Researchers from the Biodesign Institute at Arizona State University (ASU) in the USA and from the National Centre for Nanoscience and Technology (NCNST) in China, collaborated to develop DNA nanorobots which travel the bloodstream and find tumours. Once tumours are located, the nanorobots are programmed to deliver a protein which causes the blood supply of the tumours to be blocked, thus leading to their 'starvation' and shrinkage.
'These nanorobots can be programmed to transport molecular payloads and cause on-site tumour blood supply blockages, which can lead to tissue death and shrink the tumour,' said Professor Baoquan Ding from the NCNST, one of four lead authors of the study.
The research, published in Nature Biotechnology, found that DNA nanorobot treatment successfully led to shrinkage of a variety of different tumour types in mouse cancer models, as well as preventing cancers from spreading. Treated mice were also found to survive 1.5-2 times longer than untreated ones.
The nanorobots are designed as flat sheets of DNA, which can be loaded with a blood-clotting enzyme known as thrombin. The DNA sheets are folded into tubes, hiding thrombin in the centre. On the outside of the tubes are 'DNA aptamers' - structures which recognise and bind to specific tumour proteins (not found of the surface of healthy cells). Once tumours are located by the DNA aptamer binding, the tube unfolds, leading to the release of thrombin, triggering blood clotting and tissue death.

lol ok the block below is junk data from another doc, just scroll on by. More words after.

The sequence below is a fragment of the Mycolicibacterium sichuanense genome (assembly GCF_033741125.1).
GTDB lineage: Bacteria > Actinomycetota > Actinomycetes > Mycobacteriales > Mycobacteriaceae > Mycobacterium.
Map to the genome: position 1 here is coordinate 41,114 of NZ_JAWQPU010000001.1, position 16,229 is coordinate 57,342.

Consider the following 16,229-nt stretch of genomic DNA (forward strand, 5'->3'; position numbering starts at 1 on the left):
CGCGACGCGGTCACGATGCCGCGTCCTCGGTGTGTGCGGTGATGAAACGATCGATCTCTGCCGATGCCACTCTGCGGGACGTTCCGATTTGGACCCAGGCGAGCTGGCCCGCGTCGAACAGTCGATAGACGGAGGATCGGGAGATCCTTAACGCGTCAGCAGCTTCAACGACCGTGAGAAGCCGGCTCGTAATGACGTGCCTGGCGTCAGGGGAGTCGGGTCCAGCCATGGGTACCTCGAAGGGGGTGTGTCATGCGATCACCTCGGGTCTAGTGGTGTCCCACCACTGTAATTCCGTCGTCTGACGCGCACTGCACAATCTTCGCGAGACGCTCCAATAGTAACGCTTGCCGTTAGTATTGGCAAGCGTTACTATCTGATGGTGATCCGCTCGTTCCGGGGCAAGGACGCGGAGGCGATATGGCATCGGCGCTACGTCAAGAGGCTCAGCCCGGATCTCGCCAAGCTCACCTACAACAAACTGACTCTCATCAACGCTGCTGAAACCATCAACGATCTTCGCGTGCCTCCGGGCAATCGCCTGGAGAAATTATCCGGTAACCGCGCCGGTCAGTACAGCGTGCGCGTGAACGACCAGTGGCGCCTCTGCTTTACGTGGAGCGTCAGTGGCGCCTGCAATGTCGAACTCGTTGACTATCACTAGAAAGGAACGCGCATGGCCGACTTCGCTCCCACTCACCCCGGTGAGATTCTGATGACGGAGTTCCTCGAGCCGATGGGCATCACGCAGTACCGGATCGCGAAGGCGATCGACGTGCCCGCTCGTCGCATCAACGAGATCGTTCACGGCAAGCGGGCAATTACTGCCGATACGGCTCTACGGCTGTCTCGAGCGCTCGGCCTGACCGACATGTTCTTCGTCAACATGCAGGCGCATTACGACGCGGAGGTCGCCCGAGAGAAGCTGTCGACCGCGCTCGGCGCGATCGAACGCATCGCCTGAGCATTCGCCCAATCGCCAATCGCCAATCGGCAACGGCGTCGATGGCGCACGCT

This strategy could have advantages over traditional treatments such as chemotherapy or radiotherapy, as the killing activity is very specifically restricted to tumours – no other cell types or tissues were affected in the mouse models. This could lead to a reduction in side effects.
The authors tested their DNA nanorobots for safety in Bama miniature pigs, closer to humans in physiology than mice, checking that they did not induce an immune response or cause random blood clotting events. 'The nanorobot proved to be safe and immunologically inert for use in normal mice and, also in Bama miniature pigs,' said Professor Yuliang Zhao from the NCNST.
Although the research is still far from clinically relevant, it represents a significant advance in the field of nanomedicine. 'I think we are much closer to real, practical medical applications of the technology,' said Professor Hao Yan from ASU, a lead author on the study. 'Combinations of different rationally designed nanorobots carrying various agents may help to accomplish the ultimate goal of cancer research: the eradication of solid tumours and vascularised metastases.'